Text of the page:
At that point I could very well have been on track to become a colleague of Penn and Teller or Terry Fator—but such was not my destiny, for by the age of sixteen I had lost my enthusiasm for both of those trades just as abruptly as I had embraced them. The surprising reason was a sudden deep disappointment with their artificiality; I found that I no longer wanted to pretend to be the voices of animals and other non-human beings, I wanted to have real conversations with animals and sprites, in which somebody else would talk back to me! Neither was I satisfied to deceive people with illusions of magic tricks, I wanted to access the real magical powers of Moses, Solomon, Merlin and Jesus! 

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  • Francesca De Grandis
    Francesca De Grandis says #
    Beautiful! I think many of the people who contribute most to bettering society feel like failures to some degree, at least sometim
  • Ted Czukor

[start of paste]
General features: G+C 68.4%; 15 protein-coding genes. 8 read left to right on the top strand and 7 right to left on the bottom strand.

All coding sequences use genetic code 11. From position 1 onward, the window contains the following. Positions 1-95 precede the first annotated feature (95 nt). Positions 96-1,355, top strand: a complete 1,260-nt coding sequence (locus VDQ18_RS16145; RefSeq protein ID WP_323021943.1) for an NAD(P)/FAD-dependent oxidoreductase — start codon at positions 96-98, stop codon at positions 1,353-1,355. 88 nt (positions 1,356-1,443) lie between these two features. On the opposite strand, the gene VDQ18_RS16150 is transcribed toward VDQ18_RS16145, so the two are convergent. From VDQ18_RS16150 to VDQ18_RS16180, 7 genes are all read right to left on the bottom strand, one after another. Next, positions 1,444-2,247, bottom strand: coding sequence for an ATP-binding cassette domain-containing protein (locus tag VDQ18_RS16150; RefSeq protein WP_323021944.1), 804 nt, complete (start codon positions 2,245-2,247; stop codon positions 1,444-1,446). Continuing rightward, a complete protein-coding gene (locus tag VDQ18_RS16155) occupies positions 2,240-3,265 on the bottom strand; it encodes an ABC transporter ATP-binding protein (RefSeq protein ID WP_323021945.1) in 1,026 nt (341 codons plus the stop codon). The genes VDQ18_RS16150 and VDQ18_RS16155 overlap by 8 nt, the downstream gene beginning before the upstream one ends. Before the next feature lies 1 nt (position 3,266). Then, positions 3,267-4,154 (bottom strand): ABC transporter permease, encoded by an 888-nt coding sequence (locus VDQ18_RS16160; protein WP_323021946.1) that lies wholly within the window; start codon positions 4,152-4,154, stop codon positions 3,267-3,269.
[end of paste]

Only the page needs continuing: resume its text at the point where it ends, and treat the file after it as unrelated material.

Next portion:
Ted Czukor says #
    Thanks and smiles.

Posted by on in Studies Blogs
Viking Grief

One of the most moving poems by the Viking poet/magician/farmer Egil Skallagrimsson was one he wrote lamenting the death of his favourite son Böðvarr who drowned at sea, and his son Gunnar who died of fever. In skaldic form the twenty-five verses give voice to his sorrow with passion and beauty. Normally Vikings assuaged loss with revenge but there is no one to attack for these deaths.

Egil composes the poem after vowing to kill himself by starvation, unwilling to live in a world without his son. His daughter Þorgerður tells him she will die with him, but tricks him into drinking some milk and spoiling his hunger strike. She then suggests that the best way to memorialise her brother is to compose a suitable poem in his honour so that he will live forever.